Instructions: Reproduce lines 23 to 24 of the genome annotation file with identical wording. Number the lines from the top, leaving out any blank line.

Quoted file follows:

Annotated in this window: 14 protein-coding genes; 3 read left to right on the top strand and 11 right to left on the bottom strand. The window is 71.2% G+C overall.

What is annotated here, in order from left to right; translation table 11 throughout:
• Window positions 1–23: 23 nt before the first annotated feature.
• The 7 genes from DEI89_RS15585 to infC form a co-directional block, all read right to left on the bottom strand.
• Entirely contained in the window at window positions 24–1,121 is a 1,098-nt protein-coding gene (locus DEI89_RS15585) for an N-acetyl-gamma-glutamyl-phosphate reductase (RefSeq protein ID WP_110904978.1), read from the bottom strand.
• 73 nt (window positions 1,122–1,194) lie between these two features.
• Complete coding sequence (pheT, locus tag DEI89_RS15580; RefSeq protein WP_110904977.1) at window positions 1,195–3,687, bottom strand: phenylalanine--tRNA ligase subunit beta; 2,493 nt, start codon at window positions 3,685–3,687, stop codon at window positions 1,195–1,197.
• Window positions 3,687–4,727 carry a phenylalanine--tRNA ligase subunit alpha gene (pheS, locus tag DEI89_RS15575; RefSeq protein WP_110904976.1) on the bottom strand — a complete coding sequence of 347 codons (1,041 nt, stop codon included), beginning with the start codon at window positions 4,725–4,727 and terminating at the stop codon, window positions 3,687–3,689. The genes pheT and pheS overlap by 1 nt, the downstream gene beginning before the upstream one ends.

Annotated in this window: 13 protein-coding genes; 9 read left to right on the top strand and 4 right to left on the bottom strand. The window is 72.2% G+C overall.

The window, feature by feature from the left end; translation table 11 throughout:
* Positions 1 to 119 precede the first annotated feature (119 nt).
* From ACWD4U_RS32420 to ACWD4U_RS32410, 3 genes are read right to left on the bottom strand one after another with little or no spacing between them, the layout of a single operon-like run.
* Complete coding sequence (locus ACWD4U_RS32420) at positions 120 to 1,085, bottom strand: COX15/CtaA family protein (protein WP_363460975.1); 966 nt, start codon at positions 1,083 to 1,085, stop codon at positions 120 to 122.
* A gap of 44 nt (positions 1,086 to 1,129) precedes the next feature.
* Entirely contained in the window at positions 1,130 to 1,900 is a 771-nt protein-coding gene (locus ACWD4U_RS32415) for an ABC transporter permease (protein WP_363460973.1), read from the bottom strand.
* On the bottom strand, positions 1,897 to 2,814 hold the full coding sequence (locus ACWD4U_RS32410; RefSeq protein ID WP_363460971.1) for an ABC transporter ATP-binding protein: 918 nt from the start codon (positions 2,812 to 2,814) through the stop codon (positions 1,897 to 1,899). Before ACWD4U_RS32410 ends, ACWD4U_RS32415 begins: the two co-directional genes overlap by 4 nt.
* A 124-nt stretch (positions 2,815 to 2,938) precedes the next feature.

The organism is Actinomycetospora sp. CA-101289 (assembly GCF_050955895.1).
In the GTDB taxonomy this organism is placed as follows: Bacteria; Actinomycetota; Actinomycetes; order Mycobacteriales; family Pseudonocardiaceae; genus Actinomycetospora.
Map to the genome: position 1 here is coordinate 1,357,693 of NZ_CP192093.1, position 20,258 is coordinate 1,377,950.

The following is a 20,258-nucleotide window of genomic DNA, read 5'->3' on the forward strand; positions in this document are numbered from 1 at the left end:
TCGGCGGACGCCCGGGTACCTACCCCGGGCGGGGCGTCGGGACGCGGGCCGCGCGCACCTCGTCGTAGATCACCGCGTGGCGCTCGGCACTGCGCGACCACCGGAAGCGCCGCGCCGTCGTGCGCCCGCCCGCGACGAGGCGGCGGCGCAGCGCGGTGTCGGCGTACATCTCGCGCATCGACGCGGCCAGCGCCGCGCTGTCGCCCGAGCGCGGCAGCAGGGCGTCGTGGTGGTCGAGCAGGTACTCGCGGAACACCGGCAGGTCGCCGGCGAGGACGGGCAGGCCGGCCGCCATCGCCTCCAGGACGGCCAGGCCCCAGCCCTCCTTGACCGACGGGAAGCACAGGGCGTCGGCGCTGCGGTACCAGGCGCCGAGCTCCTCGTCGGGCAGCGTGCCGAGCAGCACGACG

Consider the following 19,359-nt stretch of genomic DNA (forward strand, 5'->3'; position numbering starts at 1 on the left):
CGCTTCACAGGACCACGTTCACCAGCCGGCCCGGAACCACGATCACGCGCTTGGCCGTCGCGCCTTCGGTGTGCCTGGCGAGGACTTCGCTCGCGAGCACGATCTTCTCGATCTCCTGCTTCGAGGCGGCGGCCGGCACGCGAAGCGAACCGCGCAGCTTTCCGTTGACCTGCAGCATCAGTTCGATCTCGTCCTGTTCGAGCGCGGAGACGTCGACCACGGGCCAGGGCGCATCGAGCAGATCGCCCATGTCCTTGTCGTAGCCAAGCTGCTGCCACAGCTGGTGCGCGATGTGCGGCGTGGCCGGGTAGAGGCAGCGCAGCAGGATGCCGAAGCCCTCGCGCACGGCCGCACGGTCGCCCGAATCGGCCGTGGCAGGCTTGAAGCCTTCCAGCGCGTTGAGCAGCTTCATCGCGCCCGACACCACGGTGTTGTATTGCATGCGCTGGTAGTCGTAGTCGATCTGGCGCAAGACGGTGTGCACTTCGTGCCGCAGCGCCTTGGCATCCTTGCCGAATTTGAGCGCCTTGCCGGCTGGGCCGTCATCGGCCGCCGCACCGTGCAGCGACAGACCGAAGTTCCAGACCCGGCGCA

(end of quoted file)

Consider the following 19,359-nt stretch of genomic DNA (forward strand, 5'->3'; position numbering starts at 1 on the left):
CGCTTCACAGGACCACGTTCACCAGCCGGCCCGGAACCACGATCACGCGCTTGGCCGTCGCGCCTTCGGTGTGCCTGGCGAGGACTTCGCTCGCGAGCACGATCTTCTCGATCTCCTGCTTCGAGGCGGCGGCCGGCACGCGAAGCGAACCGCGCAGCTTTCCGTTGACCTGCAGCATCAGTTCGATCTCGTCCTGTTCGAGCGCGGAGACGTCGACCACGGGCCAGGGCGCATCGAGCAGATCGCCCATGTCCTTGTCGTAGCCAAGCTGCTGCCACAGCTGGTGCGCGATGTGCGGCGTGGCCGGGTAGAGGCAGCGCAGCAGGATGCCGAAGCCCTCGCGCACGGCCGCACGGTCGCCCGAATCGGCCGTGGCAGGCTTGAAGCCTTCCAGCGCGTTGAGCAGCTTCATCGCGCCCGACACCACGGTGTTGTATTGCATGCGCTGGTAGTCGTAGTCGATCTGGCGCAAGACGGTGTGCACTTCGTGCCGCAGCGCCTTGGCATCCTTGCCGAATTTGAGCGCCTTGCCGGCTGGGCCGTCATCGGCCGCCGCACCGTGCAGCGACAGACCGAAGTTCCAGACCCGGCGCA